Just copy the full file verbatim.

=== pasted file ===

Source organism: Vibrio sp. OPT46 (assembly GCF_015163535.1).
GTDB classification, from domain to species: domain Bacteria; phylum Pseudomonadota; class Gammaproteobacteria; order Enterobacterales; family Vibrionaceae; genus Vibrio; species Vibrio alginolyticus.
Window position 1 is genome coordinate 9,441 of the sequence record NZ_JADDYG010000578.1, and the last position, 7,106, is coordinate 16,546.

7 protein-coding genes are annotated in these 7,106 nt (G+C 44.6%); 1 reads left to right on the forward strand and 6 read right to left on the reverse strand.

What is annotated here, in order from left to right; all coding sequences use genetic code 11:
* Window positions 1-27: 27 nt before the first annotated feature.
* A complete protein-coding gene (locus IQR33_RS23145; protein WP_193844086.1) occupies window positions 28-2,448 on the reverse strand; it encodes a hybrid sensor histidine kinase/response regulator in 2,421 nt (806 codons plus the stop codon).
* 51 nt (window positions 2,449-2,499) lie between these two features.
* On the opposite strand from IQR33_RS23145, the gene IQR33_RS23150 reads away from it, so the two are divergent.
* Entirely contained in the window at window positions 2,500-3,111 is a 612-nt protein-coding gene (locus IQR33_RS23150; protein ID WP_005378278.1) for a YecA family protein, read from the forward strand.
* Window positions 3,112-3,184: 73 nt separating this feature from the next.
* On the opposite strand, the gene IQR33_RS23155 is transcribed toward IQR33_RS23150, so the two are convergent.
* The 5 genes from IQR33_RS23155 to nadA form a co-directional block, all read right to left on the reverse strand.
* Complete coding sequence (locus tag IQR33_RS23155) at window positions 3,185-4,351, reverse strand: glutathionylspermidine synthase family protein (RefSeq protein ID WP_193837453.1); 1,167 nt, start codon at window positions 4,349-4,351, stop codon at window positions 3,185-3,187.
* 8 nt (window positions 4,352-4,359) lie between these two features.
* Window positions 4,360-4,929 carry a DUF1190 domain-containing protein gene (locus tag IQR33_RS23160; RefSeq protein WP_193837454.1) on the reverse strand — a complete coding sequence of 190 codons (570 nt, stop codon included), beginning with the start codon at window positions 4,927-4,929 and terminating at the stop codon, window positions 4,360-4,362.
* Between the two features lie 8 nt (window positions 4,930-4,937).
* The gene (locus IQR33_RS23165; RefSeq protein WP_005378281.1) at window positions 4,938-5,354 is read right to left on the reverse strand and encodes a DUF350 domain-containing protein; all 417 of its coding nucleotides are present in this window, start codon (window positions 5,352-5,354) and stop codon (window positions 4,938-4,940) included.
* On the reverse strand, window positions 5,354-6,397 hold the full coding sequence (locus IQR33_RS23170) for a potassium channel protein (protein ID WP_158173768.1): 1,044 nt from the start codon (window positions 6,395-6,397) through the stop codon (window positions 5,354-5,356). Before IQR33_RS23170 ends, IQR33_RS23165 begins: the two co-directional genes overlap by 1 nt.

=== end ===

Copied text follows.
Source organism: Vibrio sp. OPT46 (assembly GCF_015163535.1).
GTDB classification, from domain to species: domain Bacteria; phylum Pseudomonadota; class Gammaproteobacteria; order Enterobacterales; family Vibrionaceae; genus Vibrio; species Vibrio alginolyticus.
Window position 1 is genome coordinate 9,441 of the sequence record NZ_JADDYG010000578.1, and the last position, 7,106, is coordinate 16,546.

7 protein-coding genes are annotated in these 7,106 nt (G+C 44.6%); 1 reads left to right on the forward strand and 6 read right to left on the reverse strand.

What is annotated here, in order from left to right; all coding sequences use genetic code 11:
* Window positions 1-27: 27 nt before the first annotated feature.
* A complete protein-coding gene (locus IQR33_RS23145; protein WP_193844086.1) occupies window positions 28-2,448 on the reverse strand; it encodes a hybrid sensor histidine kinase/response regulator in 2,421 nt (806 codons plus the stop codon).
* 51 nt (window positions 2,449-2,499) lie between these two features.
* On the opposite strand from IQR33_RS23145, the gene IQR33_RS23150 reads away from it, so the two are divergent.
* Entirely contained in the window at window positions 2,500-3,111 is a 612-nt protein-coding gene (locus IQR33_RS23150; protein ID WP_005378278.1) for a YecA family protein, read from the forward strand.
* Window positions 3,112-3,184: 73 nt separating this feature from the next.
* On the opposite strand, the gene IQR33_RS23155 is transcribed toward IQR33_RS23150, so the two are convergent.
* The 5 genes from IQR33_RS23155 to nadA form a co-directional block, all read right to left on the reverse strand.
* Complete coding sequence (locus tag IQR33_RS23155) at window positions 3,185-4,351, reverse strand: glutathionylspermidine synthase family protein (RefSeq protein ID WP_193837453.1); 1,167 nt, start codon at window positions 4,349-4,351, stop codon at window positions 3,185-3,187.
* 8 nt (window positions 4,352-4,359) lie between these two features.
* Window positions 4,360-4,929 carry a DUF1190 domain-containing protein gene (locus tag IQR33_RS23160; RefSeq protein WP_193837454.1) on the reverse strand — a complete coding sequence of 190 codons (570 nt, stop codon included), beginning with the start codon at window positions 4,927-4,929 and terminating at the stop codon, window positions 4,360-4,362.
* Between the two features lie 8 nt (window positions 4,930-4,937).
* The gene (locus IQR33_RS23165; RefSeq protein WP_005378281.1) at window positions 4,938-5,354 is read right to left on the reverse strand and encodes a DUF350 domain-containing protein; all 417 of its coding nucleotides are present in this window, start codon (window positions 5,352-5,354) and stop codon (window positions 4,938-4,940) included.
* On the reverse strand, window positions 5,354-6,397 hold the full coding sequence (locus IQR33_RS23170) for a potassium channel protein (protein ID WP_158173768.1): 1,044 nt from the start codon (window positions 6,395-6,397) through the stop codon (window positions 5,354-5,356). Before IQR33_RS23170 ends, IQR33_RS23165 begins: the two co-directional genes overlap by 1 nt.